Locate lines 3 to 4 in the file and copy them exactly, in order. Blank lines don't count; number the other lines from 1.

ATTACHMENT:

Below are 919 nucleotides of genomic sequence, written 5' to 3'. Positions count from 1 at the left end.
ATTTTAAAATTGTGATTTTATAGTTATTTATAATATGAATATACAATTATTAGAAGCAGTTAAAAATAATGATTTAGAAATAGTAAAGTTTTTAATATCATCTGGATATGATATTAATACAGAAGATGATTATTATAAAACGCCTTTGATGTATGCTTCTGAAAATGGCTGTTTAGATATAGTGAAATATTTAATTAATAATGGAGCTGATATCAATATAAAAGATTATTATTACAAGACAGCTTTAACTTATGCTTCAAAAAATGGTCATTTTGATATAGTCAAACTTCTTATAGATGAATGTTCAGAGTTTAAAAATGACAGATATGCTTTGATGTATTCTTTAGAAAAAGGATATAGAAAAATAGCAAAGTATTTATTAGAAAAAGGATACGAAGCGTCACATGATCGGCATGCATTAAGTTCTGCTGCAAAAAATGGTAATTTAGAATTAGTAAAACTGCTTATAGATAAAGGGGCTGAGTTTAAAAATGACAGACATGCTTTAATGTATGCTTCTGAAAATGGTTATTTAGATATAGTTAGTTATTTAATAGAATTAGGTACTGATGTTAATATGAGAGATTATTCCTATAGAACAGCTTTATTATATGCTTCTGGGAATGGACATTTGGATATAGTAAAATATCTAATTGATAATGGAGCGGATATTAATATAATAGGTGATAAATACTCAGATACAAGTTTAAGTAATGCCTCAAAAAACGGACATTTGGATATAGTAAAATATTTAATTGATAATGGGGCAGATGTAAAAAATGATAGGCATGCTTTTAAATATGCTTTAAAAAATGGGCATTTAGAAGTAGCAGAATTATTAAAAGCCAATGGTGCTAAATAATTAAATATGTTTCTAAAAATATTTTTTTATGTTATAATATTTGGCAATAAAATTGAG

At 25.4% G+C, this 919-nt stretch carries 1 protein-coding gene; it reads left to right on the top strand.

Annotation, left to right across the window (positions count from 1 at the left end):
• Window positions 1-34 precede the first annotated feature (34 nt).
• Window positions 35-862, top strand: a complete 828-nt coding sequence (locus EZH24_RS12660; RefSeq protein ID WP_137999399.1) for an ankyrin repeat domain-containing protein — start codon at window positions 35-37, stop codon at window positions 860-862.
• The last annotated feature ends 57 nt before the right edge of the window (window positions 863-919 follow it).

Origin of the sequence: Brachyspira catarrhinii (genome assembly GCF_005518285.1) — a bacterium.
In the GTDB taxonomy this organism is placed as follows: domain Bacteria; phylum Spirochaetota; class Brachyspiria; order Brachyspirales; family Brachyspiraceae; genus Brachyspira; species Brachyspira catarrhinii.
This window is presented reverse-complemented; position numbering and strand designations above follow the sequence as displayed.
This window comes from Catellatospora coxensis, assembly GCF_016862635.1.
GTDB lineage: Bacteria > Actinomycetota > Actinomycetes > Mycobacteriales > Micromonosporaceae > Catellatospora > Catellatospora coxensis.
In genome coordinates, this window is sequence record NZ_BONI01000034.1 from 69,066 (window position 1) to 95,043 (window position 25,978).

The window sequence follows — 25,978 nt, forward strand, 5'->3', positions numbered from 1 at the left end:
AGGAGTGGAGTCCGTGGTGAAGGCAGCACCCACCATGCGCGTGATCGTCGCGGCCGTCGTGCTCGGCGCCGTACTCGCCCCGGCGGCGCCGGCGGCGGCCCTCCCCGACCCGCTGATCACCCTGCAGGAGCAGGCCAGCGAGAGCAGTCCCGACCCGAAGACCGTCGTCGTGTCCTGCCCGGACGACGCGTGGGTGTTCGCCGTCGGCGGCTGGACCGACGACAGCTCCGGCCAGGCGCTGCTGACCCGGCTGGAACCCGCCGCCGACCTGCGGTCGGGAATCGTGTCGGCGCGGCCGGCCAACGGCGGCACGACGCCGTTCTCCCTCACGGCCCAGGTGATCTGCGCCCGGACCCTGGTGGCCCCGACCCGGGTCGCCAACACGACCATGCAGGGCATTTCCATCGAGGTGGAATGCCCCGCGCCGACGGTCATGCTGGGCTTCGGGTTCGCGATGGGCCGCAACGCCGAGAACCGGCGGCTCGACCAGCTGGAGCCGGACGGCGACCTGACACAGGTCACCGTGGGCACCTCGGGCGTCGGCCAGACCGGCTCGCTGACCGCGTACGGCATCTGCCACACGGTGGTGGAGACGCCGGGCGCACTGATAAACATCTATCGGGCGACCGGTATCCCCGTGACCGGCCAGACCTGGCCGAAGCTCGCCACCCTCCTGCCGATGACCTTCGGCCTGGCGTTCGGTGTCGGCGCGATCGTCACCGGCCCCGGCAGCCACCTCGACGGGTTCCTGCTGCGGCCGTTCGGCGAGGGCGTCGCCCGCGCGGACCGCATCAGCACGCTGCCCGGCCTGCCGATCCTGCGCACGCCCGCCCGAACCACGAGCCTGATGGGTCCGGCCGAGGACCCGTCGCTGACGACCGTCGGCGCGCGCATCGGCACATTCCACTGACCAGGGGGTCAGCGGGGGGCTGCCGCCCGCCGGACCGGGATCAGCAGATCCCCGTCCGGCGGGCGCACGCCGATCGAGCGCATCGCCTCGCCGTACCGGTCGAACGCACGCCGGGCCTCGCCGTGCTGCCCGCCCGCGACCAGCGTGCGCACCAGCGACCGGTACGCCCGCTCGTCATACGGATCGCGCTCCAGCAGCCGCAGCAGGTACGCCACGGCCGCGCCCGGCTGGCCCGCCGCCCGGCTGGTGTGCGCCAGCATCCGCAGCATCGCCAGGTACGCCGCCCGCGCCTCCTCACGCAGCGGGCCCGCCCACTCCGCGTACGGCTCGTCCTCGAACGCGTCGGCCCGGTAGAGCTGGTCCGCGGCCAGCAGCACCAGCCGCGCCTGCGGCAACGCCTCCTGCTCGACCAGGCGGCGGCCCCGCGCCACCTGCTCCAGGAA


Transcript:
At 25.4% G+C, this 919-nt stretch carries 1 protein-coding gene; it reads left to right on the top strand.

Annotation, left to right across the window (positions count from 1 at the left end):